The internet exploded ever-so-slightly last weekend, when Kylie Jenner announced the birth of her first daughter with rapper beau, Travis Scott.
Kylie and Travis began dating in April 2017 – but have been fairly secretive about their relationship.
TMZ broke the news that Kylie was pregnant in September 2017, but the couple continued to keep things top secret, and Kylie went MIA… staying out of the spotlight and away from paparazzi.
After months of speculation and guessing, on February 4, 2018, Kylie announced the birth of their daughter and apologized to fans for keeping them in the dark. TMZ has since reported that Kylie delivered their little bundle of joy at Cedars-Sinai in LA, on February 1 at 4:43 PM.
Although Kylie and Travis are not married, and they do not presently cohabit or live together (as far as we know… but they’ve been so good at keeping things under wraps, there’s really no way of being too sure), the fact they now have a child together could significantly impact their family law rights and obligations.
If Kylie and Travis resided in Ontario and were to call it splits, either of them could potentially be responsible for paying child support. All parents have a legal duty and obligation to support their dependent children, to the extent that they are able to. In Ontario, child support is calculated using the Child Support Guidelines, and the laws and principles apply equally and the same for married parents and unmarried parents.
In terms of spousal support, Kylie and Travis would be on the hook if they fell within the Family Law Act’s definition of cohabitating spouses. As per section 29 of theFLA, “spouse” includes and refers to persons who are not married and have cohabited continuously for a period of at least three years, OR if they are the parents of a child, and have cohabitated in a relationship of some permanence.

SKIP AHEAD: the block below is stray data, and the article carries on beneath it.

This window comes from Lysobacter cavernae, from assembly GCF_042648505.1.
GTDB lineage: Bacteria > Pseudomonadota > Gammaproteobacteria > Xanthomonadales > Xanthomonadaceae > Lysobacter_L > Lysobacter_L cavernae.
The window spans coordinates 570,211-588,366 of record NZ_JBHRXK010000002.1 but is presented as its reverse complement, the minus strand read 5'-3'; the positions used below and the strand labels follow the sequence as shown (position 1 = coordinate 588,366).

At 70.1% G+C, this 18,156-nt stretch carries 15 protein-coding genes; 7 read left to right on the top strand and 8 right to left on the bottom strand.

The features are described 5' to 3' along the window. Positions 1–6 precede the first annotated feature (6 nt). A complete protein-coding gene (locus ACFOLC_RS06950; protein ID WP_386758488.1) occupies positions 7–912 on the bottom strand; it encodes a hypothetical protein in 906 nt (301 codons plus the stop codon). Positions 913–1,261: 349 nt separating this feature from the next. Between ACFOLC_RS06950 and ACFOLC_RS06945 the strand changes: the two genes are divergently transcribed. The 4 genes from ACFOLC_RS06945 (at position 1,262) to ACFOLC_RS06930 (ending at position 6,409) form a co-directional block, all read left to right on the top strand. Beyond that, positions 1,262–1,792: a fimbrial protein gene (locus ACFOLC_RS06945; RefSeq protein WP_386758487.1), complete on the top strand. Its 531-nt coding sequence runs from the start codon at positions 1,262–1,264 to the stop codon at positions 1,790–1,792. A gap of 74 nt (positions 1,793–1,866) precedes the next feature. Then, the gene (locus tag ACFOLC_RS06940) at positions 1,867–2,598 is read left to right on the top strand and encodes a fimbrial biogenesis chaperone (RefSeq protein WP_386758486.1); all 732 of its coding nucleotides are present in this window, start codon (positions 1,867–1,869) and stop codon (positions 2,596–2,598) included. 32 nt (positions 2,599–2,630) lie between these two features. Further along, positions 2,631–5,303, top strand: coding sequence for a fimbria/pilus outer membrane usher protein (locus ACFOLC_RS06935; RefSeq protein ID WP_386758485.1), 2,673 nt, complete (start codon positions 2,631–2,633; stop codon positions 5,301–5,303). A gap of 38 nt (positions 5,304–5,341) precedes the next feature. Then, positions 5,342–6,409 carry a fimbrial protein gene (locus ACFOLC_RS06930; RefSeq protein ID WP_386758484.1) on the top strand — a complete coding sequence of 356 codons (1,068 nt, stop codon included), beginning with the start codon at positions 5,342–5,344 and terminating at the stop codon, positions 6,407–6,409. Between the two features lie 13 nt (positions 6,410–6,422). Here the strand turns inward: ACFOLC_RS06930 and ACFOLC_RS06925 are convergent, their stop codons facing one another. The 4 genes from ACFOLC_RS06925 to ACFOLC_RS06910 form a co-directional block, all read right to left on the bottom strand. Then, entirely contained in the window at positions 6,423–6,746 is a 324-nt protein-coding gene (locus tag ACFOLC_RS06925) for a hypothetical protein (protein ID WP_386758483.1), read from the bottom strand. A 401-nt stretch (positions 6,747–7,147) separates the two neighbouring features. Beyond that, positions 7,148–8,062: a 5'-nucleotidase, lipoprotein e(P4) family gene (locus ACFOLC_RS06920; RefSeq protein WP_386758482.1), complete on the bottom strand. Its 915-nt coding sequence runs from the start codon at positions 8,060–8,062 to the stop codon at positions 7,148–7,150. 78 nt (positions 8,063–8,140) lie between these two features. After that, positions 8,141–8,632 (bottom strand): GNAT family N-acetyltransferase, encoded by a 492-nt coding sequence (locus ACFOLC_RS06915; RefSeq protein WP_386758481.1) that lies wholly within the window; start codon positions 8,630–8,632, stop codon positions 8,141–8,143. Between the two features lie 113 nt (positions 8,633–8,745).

If Kylie and Travis were married, they’d have claims and dibs on equally sharing in all of the assets they acquired throughout the marriage. But since Kylie and Travis are unmarried, they’d have no automatic entitlement to the Family Law Act’s property sharing regime, unless they had opted into same via a domestic contract. So, essentially, Kylie and Travis would walk away unscathed, with the property and assets that are in their respective name – splitting only those properties or assets which are held jointly. It’s noteworthy that Kylie and/or Travis may have a claim for unjust enrichment or a constructive trust/joint family venture, but that’s a topic for another time.
Needless to say, the birth of this new Kardashian-Jenner baby could have some potentially serious repercussions for Kylie and Travis – but only if things go sideways in terms of their relationship. For the time being, we wish the new parents a very hearty CONGRATULATIONS!